Carrie Brown has an affinity for the way love transforms the most ordinary and imperfect people. In Lamb in Love, she celebrates a man and a woman who discover in themselves a bravery that allows them to become the heroes of their own story.

Reviews 3

Booklist Review

In this beautifully written novel, Norris Lamb and Vida Stephen are unlikely candidates for romantic adventure. Norris, thought of as a confirmed bachelor at 55, is the postmaster of Hursley, a tiny village in rural England. Vida, at 41, has been the caretaker of severely retarded Manford Perry for 20 years, ever since his mother died giving birth to him. In July_ 1969, on the very day of the Apollo moon landing, Norris' perception of Vida, and ultimately himself, is suddenly, dramatically, and forever changed. Norris becomes Vida's secret admirer, wanting more than anything for her to experience the same surprised delight he is feeling. Vida, as she tries to discern the identity of her mystery lover, becomes aware of aspects of herself she has long denied and suppressed. But how will she reconcile her newfound desire to experience more of life with her continuing responsibility for Manford, whom she has come to love as her own? Brown's writing is elegant and unusually evocative. This gentle but astoundingly compelling story is a true celebration of the power of love to transform the ordinary into the magical. (Reviewed March 15, 1999)1565122038Grace Fill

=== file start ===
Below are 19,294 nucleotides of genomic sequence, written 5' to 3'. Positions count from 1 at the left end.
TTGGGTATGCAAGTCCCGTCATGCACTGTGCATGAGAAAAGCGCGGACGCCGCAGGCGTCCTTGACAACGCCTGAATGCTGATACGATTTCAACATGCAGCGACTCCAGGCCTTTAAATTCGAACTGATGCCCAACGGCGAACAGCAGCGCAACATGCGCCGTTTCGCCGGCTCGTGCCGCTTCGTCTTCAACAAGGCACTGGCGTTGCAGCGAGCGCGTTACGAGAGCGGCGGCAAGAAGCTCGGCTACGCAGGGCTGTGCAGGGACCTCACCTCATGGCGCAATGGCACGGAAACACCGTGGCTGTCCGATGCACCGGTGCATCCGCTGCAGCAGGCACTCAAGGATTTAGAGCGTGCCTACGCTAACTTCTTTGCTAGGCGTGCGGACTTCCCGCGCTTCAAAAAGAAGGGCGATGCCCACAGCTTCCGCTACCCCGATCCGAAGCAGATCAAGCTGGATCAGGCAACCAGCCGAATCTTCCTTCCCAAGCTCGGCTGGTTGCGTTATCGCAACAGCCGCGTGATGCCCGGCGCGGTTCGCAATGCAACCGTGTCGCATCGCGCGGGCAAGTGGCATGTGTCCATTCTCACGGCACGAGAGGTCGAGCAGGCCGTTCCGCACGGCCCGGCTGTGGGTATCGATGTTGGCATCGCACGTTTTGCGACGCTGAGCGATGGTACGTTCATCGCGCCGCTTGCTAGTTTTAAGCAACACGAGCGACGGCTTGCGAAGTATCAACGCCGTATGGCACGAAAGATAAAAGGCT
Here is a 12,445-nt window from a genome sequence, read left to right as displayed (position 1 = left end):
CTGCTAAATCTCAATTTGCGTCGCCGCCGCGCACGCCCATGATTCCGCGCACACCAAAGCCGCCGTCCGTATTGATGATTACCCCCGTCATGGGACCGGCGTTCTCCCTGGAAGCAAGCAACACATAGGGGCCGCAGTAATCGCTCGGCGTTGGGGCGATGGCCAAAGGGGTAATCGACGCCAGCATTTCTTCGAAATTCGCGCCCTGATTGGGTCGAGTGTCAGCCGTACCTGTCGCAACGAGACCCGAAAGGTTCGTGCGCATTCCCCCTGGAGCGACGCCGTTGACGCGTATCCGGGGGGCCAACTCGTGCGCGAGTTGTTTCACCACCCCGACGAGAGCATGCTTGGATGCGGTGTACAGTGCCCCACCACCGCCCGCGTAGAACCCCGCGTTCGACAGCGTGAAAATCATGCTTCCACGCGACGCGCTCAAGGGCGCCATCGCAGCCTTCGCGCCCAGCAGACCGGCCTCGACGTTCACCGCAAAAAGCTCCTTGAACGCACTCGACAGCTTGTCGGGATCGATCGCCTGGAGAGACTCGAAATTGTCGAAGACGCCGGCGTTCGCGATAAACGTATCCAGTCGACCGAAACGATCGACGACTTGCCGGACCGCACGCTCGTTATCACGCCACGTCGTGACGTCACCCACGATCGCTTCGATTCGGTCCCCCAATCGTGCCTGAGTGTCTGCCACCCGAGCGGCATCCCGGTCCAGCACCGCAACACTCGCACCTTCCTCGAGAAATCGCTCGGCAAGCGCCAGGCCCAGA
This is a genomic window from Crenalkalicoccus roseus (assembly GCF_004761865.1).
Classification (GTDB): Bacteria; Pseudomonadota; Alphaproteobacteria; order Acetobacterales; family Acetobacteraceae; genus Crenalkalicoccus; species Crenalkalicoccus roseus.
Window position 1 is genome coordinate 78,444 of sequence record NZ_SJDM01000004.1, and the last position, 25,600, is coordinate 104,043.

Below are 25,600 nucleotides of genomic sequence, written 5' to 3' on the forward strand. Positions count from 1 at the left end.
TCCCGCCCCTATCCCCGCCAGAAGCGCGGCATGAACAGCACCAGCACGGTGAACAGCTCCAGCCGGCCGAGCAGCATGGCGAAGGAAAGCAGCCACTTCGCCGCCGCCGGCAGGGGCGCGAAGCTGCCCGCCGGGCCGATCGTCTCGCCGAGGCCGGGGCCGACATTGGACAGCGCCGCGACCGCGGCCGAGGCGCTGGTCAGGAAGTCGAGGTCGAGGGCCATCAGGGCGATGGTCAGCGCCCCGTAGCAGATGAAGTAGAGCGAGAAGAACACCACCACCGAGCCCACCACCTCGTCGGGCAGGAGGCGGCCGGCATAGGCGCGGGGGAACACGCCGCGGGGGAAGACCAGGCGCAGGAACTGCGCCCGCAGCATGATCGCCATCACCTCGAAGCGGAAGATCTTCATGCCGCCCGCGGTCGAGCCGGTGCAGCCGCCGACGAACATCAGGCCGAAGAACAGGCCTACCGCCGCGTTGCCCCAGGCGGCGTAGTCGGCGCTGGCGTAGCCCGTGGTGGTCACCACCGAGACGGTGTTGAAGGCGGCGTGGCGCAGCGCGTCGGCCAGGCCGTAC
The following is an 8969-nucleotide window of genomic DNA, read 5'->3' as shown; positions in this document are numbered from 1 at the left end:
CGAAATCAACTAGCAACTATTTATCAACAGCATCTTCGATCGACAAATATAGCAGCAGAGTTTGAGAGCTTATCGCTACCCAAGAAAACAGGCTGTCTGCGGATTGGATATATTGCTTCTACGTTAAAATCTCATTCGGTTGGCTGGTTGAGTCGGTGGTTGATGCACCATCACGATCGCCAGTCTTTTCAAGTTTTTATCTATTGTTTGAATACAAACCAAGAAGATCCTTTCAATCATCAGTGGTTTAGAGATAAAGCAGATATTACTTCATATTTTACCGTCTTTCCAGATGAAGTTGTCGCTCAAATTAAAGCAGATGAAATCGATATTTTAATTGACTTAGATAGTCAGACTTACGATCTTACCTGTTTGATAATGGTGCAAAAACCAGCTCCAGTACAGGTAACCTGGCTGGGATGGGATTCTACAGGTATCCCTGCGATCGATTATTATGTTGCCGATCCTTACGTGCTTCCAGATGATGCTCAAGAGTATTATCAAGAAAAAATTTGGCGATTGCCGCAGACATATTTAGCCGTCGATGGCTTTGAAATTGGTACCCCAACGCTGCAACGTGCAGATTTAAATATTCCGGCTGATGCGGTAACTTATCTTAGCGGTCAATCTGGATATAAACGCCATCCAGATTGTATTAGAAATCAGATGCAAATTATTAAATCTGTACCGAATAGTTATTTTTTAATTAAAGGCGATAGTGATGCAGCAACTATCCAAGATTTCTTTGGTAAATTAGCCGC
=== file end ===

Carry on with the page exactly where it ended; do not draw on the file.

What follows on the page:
Publisher's Weekly Review